I spent the last few days in serious contemplation about writing the entire review of this film in emojis for the sake of clever presentation, but I don’t think it’s worth going through the effort when the film itself isn’t willing to exert much creative legwork. It’s almost impressive really; I walked into the theater with fairly low expectations, yet somehow The Emoji Movie set the bar so low I could no longer grab it without scraping my knuckles on the floor. Where do I even start?
I mean sure, the film is bad, as was generally expected. But what’s even worse is the complete lack of anything noteworthy. The plot is basically Wreck-it-Ralph, but without having the strength of the lead character’s self-inflexion and reassertion of core values. It fails to deliver the whole “you’re different and that’s okay” narrative without any of the emotional buildup or nuance. The set design is boring and uninspired, borrowing faithfully the overall look and feel of a phone background but without channeling it into anything more interesting than just “giant app cubes” and settings that are way too obvious (the inside of Candy Crush is just a world made out of candy; the Firewall is just a wall of digital fire). The characters are overwhelmingly shallow, which is expected of most of the cast since that’s the whole point of an emoji. But when it’s also true of the main characters, the characters whose entire narrative purpose is specifically not to be shallow, it becomes nearly impossible to care about the circumstances around them. All that’s left are the technical aspects of the film, which Sony Pictures Animation has demonstrated before in the form of fluid motion and style via Hotel Transylvania and Cloudy with a Chance of Meatballs, as well as solid color composition with Smurfs: The Lost Village. What’s aggravating is that here they’ve somehow managed to leave all their most powerful assets on the bench. The facial animation of the human characters in this film is incredibly amateur, and the emojis’ facial expressions are seemingly limited to the actual palette of existing emojis, ultimately preventing anything too sincere.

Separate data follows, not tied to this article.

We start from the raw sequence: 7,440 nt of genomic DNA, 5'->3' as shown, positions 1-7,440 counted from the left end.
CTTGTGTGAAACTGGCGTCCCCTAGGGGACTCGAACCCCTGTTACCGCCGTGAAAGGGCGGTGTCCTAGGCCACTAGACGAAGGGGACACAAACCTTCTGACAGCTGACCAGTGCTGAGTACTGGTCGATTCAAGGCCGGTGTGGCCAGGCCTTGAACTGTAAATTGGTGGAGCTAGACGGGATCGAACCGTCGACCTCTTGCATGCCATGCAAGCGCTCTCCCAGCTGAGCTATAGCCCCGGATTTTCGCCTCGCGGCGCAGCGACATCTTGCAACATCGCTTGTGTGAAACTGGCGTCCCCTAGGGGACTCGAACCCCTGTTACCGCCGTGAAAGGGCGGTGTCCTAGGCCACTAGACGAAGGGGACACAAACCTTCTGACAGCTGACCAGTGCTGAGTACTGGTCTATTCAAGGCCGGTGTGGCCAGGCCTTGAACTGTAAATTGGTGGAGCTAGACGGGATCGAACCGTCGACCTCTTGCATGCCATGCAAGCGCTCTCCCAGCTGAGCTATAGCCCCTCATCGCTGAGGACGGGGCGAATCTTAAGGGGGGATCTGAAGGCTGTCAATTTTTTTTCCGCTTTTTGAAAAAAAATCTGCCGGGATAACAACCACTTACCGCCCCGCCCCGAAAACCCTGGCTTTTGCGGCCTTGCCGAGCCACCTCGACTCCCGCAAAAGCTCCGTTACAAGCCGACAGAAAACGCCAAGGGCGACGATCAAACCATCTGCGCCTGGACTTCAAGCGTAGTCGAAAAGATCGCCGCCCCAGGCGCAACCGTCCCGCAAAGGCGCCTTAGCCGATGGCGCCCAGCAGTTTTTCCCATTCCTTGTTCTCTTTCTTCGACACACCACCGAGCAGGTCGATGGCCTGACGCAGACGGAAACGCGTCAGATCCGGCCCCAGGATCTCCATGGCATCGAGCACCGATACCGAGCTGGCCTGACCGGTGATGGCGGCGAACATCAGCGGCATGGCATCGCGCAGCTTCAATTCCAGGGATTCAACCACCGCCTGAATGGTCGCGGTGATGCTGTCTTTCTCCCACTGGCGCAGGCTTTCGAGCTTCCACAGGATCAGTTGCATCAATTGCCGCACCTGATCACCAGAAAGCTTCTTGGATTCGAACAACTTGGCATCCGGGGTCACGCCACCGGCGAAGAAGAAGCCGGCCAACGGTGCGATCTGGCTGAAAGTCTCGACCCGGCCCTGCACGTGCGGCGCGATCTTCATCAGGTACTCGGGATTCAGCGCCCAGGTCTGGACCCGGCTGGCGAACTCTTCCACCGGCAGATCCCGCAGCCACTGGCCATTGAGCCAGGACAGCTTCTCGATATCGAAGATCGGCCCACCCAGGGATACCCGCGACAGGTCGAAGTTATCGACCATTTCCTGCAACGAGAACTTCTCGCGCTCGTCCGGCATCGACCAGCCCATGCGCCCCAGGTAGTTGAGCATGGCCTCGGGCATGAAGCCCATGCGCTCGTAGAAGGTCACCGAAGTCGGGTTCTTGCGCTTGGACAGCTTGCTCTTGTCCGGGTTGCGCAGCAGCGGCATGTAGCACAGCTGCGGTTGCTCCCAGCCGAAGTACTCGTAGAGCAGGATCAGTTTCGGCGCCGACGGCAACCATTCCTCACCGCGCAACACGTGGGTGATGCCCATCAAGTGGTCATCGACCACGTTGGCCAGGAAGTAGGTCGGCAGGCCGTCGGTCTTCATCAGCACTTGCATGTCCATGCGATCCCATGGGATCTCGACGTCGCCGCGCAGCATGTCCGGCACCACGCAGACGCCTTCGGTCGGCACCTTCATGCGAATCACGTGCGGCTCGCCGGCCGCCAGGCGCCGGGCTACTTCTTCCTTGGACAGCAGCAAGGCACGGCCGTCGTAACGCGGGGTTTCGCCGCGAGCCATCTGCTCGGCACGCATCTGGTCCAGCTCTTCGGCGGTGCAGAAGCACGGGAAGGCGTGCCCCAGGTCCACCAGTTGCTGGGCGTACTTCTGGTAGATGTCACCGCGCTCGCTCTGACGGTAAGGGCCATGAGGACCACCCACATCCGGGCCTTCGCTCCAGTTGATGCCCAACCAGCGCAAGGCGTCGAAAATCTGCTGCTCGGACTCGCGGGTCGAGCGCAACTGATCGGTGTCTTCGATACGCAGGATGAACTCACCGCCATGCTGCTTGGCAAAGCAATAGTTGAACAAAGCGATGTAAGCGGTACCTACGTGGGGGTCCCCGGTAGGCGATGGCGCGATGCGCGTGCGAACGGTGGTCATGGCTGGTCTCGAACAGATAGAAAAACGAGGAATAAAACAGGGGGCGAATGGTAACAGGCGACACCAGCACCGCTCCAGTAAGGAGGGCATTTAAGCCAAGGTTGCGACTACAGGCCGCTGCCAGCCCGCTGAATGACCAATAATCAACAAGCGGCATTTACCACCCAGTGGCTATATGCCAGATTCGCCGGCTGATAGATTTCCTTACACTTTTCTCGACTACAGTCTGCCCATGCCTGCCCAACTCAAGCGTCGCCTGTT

Hell, they couldn’t even do satire correctly. A small handful of moments in this film actually presented some interesting, if snarky commentary: Talking about the general inhumanity of current trends rewarding speed over sincerity, making jabs at the structure of Facebook and how it rewards hordes of Fans over a few actual Friends, and finally presenting the interesting idea that emojis are completely inadequate in expressing one’s real emotions. Yet, for each of these clever insights, there was a complete failure to expose the moment as actual satire, mistakenly passing said moments as genuine. The result now is a film that is not only unremarkable but now potentially damaging without proper context to children, the primary audience. This is literally a film that can only do more harm than good.
Some of you might consider my scathing opinion an endorsement: after all, maybe the film is actually funny because it’s so bad, right? Well, that’s actually part of the problem. “So bad, it’s good” in a film comes from giving a project full earnestness of effort but completely failing to execute properly; we recognize that despite the failure, someone truly tried and actually believed in what they were making. The difference here is that The Emoji Movie is an execution of “hip” over “earnest”, ironically somewhat reflective of its subject matter. The reward comes from making (any) profit, not impact, so by giving this movie money you are actually rewarding them for their lack of effort.
I would describe this movie the same way I describe most individual emojis: one-dimensional, unimpressive, and not an adequate substitute for coherent thought. Nothing here is memorable, clever, or within acceptable execution for a large studio. And without even having the charm or nuance for that “B-movie” label, I honestly can’t recommend it to anyone.
The film is, however, the most expensive commercial ever made for Candy Crush, Just Dance, Facebook, Dropbox, and Spotify, and you can pay for the privilege of seeing it.
Please do not give them money for this- actions speak louder than emojis.